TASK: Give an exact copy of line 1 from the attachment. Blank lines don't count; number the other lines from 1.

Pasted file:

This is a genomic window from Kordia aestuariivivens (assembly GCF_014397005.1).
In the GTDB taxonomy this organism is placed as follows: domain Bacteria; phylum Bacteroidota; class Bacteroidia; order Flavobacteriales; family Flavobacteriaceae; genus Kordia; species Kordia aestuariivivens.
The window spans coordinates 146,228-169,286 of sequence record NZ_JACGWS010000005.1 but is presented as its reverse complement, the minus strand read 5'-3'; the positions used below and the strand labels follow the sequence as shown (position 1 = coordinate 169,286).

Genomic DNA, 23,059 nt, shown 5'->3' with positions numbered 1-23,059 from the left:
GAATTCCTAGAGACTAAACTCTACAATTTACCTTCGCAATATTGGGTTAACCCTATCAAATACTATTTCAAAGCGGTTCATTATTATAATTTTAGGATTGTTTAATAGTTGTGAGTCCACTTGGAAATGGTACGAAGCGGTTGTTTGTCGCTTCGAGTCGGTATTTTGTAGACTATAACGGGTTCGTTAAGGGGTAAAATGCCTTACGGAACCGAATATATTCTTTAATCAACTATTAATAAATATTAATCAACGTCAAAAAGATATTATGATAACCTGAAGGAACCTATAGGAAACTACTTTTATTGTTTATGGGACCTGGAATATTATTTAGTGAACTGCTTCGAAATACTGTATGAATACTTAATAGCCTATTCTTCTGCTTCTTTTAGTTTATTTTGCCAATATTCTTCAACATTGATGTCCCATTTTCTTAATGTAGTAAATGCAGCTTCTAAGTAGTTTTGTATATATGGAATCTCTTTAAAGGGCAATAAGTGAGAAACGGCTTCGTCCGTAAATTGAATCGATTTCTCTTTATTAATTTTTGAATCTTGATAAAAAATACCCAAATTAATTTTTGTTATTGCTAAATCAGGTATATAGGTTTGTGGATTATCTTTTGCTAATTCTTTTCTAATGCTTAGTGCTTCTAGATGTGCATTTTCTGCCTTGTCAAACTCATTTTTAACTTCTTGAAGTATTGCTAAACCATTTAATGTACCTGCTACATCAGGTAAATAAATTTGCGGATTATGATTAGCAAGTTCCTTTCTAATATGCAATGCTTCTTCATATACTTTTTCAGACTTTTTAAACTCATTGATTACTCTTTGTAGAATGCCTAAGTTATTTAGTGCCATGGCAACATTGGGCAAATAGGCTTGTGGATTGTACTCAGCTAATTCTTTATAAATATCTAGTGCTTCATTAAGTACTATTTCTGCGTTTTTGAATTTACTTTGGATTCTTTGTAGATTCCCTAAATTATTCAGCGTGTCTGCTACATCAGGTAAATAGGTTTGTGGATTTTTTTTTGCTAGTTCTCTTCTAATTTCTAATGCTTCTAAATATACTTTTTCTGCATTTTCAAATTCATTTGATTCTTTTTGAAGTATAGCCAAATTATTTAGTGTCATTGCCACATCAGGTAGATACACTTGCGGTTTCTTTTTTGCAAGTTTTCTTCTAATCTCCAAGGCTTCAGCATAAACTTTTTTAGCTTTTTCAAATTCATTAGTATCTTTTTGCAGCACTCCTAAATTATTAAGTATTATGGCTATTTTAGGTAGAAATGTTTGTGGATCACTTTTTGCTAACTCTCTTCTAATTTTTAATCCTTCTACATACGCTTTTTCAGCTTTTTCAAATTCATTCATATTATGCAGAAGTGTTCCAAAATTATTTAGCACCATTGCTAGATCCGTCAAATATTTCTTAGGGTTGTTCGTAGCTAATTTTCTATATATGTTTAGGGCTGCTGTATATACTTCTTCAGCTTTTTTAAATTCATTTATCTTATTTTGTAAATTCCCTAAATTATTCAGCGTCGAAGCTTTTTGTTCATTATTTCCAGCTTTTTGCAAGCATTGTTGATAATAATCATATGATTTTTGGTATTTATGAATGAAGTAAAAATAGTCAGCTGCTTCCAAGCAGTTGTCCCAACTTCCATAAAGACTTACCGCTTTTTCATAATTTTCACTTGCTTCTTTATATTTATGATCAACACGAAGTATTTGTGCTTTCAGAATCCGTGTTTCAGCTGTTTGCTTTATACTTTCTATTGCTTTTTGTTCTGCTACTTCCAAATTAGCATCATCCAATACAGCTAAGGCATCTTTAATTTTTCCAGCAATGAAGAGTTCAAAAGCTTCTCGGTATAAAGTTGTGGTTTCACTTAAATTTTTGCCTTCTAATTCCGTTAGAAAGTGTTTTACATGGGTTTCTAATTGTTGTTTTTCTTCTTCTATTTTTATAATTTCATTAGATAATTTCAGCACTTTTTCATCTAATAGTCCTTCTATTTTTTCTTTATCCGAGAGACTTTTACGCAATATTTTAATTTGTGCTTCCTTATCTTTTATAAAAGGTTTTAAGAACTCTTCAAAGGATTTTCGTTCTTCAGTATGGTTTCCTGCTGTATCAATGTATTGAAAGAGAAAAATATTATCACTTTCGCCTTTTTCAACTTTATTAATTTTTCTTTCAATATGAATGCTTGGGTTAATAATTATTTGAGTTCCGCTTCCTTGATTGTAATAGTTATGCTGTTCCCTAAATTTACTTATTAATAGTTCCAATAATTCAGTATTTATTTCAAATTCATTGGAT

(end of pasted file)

This is a genomic window from Kordia aestuariivivens (assembly GCF_014397005.1).